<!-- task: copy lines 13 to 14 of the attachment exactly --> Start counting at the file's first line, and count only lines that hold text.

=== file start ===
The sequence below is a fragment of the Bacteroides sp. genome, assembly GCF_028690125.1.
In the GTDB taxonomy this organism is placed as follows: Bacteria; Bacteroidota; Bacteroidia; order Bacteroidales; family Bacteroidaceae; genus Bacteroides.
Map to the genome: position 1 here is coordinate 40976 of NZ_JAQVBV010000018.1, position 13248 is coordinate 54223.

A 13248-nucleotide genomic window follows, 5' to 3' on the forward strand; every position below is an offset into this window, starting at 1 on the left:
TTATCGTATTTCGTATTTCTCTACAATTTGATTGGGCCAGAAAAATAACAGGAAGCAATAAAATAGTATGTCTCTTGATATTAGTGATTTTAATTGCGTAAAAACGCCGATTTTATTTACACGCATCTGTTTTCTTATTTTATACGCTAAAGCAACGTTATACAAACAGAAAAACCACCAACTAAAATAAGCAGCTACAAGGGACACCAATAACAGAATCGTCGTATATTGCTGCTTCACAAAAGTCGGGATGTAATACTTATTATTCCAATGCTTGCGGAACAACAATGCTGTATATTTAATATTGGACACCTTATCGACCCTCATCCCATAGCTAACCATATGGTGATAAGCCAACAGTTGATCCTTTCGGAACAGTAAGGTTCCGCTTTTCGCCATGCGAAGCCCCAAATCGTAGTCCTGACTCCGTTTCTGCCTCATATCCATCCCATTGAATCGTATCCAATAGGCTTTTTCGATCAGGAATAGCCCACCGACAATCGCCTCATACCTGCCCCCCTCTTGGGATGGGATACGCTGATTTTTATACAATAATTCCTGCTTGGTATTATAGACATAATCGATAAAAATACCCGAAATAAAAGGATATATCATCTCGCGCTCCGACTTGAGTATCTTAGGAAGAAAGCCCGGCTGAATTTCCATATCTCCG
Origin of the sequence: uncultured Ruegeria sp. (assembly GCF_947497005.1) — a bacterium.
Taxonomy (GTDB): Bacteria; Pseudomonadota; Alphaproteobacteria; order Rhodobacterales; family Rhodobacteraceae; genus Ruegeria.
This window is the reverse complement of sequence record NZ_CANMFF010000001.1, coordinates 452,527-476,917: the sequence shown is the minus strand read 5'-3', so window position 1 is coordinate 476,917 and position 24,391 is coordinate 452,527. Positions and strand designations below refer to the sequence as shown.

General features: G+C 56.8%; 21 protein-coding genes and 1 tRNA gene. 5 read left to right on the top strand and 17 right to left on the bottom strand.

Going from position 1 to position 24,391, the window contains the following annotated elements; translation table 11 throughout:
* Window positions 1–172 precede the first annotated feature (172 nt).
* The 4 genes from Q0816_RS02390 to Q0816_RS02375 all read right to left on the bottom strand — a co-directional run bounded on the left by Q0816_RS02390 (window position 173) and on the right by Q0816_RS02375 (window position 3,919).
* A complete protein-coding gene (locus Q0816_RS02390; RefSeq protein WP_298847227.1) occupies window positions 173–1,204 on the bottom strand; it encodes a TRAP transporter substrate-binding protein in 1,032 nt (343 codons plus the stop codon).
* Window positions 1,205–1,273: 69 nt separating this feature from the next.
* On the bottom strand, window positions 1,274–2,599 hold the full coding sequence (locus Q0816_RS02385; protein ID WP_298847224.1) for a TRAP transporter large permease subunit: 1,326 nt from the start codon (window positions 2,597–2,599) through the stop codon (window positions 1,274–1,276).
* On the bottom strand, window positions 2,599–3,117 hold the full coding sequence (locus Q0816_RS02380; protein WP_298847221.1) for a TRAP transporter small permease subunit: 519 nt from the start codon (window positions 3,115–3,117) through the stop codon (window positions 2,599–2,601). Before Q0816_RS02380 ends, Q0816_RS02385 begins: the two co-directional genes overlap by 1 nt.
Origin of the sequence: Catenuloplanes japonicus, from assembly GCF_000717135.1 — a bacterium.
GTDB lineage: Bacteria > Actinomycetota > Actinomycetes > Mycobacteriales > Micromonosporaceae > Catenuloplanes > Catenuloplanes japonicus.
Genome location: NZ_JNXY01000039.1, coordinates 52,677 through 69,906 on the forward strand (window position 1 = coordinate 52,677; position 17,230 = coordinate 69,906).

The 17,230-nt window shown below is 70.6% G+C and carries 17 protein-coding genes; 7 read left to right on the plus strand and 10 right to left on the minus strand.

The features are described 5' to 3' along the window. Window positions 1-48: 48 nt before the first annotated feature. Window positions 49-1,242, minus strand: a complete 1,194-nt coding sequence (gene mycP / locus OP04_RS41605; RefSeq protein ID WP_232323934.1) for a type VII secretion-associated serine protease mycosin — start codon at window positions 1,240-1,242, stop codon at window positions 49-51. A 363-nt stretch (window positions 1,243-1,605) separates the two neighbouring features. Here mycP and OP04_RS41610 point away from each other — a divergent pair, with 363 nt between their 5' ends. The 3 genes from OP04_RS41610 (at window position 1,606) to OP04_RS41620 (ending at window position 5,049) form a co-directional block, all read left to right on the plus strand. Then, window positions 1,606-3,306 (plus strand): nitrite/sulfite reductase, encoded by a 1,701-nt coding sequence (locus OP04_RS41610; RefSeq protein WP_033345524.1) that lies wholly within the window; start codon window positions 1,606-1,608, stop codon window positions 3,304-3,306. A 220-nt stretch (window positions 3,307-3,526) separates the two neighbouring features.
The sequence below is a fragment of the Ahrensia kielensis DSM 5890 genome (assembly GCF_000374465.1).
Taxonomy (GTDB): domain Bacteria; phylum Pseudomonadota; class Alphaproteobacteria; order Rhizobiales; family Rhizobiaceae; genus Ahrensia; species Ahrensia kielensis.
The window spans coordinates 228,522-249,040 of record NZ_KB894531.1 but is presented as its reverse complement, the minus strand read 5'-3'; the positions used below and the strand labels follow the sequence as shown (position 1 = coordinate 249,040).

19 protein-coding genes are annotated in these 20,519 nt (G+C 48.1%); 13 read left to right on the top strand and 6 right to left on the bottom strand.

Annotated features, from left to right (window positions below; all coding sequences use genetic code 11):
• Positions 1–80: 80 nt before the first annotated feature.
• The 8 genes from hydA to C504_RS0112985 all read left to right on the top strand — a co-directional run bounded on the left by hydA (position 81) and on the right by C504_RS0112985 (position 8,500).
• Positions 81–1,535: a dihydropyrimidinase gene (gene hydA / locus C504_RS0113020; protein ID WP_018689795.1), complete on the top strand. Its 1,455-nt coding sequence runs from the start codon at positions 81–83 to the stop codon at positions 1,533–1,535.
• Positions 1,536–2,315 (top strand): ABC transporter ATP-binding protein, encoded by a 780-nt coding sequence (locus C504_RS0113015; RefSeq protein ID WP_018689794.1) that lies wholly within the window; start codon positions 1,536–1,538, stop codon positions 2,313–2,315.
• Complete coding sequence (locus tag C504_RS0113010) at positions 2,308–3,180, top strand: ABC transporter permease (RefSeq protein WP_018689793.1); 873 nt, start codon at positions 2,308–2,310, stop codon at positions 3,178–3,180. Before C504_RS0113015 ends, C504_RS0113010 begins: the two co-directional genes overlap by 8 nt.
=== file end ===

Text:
* A complete protein-coding gene (locus Q0816_RS02390; RefSeq protein WP_298847227.1) occupies window positions 173–1,204 on the bottom strand; it encodes a TRAP transporter substrate-binding protein in 1,032 nt (343 codons plus the stop codon).
* Window positions 1,205–1,273: 69 nt separating this feature from the next.